# Is energy conserved?

1. Feb 16, 2015

My understanding at present is that if a system of interacting particles is analysed using classical physics or special relativity energy is conserved, but if that same system is analysed using general relativity energy is not conserved. So is it conserved or not?

Looking at it another way, energy is conserved if spacetime is static but not conserved if spacetime is evolving. It's apparently believed that spacetime is evolving so energy is not conserved. Or is it conserved? Help!

Is the conservation of energy principle an approximation only which works well in certain conditions such as smallish localised areas or is there some other resolution to this apparent paradox?

Thank you

2. Feb 16, 2015

### Orodruin

Staff Emeritus
Energy conservation is something local and in GR it is not necessarily true that it can be extended to a global concept. You might simply not be able to ask the question "what is the total energy of the Universe?" However, the conservation of energy is replaced by the divergence of the energy-momentum tensor being zero, so you cannot go all out crazy with energy non-conservation even in GR.

3. Feb 16, 2015

### HallsofIvy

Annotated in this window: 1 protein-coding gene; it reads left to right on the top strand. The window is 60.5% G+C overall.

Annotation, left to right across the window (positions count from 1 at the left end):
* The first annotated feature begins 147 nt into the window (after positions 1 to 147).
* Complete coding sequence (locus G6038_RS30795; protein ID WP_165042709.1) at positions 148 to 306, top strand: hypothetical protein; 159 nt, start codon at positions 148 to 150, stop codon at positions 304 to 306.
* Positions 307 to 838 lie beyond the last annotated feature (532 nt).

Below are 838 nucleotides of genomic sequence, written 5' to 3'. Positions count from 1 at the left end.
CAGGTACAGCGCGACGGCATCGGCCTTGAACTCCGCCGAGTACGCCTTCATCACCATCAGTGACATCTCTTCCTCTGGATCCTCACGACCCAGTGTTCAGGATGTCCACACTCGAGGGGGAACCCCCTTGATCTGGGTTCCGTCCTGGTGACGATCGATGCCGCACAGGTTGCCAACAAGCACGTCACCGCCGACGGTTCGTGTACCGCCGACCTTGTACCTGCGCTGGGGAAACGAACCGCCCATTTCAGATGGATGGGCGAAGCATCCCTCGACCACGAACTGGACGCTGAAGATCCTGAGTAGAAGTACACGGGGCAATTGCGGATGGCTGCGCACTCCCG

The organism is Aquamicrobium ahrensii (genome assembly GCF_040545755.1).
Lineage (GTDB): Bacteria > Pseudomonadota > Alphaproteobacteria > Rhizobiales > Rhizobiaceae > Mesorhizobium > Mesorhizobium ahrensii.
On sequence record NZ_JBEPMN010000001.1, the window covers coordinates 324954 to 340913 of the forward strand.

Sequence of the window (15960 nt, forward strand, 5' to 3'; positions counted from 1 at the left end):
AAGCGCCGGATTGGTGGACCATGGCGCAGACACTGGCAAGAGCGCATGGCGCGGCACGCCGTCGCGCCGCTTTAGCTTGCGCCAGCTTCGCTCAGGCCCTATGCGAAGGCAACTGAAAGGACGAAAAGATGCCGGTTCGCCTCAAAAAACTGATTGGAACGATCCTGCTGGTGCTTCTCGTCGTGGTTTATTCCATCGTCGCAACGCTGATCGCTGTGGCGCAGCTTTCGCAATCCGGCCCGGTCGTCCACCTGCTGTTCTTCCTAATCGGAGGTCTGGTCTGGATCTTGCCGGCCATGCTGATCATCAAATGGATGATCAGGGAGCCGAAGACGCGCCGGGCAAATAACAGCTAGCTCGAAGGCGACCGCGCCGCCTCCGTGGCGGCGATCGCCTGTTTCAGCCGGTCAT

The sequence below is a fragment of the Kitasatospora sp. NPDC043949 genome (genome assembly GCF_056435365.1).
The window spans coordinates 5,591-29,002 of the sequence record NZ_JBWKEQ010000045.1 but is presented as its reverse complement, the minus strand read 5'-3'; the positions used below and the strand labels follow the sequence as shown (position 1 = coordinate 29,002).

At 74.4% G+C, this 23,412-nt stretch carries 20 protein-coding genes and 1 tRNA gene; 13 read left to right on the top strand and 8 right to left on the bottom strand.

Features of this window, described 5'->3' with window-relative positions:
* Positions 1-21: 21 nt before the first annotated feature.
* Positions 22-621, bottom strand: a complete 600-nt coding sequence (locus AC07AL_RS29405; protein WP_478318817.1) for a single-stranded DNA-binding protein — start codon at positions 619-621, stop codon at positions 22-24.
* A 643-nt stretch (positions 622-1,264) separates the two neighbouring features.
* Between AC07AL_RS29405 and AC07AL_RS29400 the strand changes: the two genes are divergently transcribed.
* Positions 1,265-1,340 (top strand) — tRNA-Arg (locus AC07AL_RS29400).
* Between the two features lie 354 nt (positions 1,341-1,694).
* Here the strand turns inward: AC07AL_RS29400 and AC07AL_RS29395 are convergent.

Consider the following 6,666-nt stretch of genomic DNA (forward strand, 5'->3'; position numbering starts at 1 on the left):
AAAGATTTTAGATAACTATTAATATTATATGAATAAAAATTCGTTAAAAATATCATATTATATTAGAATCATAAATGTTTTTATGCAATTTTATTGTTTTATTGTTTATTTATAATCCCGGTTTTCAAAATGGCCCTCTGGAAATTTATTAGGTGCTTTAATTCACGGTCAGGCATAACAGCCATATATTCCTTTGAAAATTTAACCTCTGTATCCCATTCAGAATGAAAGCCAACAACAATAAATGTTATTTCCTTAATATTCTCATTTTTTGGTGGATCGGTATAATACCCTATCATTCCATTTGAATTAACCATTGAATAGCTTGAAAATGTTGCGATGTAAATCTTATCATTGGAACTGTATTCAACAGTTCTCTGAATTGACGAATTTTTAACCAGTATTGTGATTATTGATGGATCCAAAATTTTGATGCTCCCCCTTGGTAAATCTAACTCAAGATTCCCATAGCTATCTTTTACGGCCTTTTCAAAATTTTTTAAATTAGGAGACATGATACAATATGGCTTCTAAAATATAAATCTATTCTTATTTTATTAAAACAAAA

Even in special relativity, it is "total mass-energy" that is conserved, not mass or energy separately.

4. Feb 16, 2015

### Orodruin

Staff Emeritus
I do not agree with this. Energy, including the rest energy due to mass, is conserved in special relativity and this has a well defined meaning. Simply take a surface of simultaneity in a given frame and integrate the time-time component of the energy-momentum tensor over it and it will be the same regardless of the time defining the surface. That you have to include the masses of your constituents in order to obtain this is a different issue altogether.

5. Feb 16, 2015

### DrGreg

6. Feb 16, 2015

### Staff: Mentor

This doesn't make sense. SR is just a special case of GR, so if SR applies to a given system, it must give the same answers as GR gives, since GR applied to that same system just is SR.

But this isn't the same system analyzed two different ways (with SR and GR). It's two different systems. A static spacetime is a different system from a non-static spacetime. So there's nothing mysterious about the fact that energy conservation works differently in the two systems; they're different systems.

7. Feb 17, 2015

### pervect

Staff Emeritus
What do you mean by energy? There are certain technical definitions of energy that ARE conserved in GR, but they have prerequisites (such as static spacetimes, or asymptotically flat spacetimes) before they are able to be calculated. There isn't a single universal definition of "energy" in GR that always gives a conserved quantity.

It would seem to me from the tone of your question that you're not familiar with the technicalities. I can't blame you for that, really, but I'm at a loss to answer a question about "energy being conserved" if we don't have a mutual understanding of what "energy" is.

Probably the most readable introduction is what Dr. Greg already quoted, the sci.physics.faq reference.

It might also be helpful to say things like "ADM energy and Bondi energy are defined and conserved in asymptotically flat space-times, while Komar energy is defined and conserved in static space-times.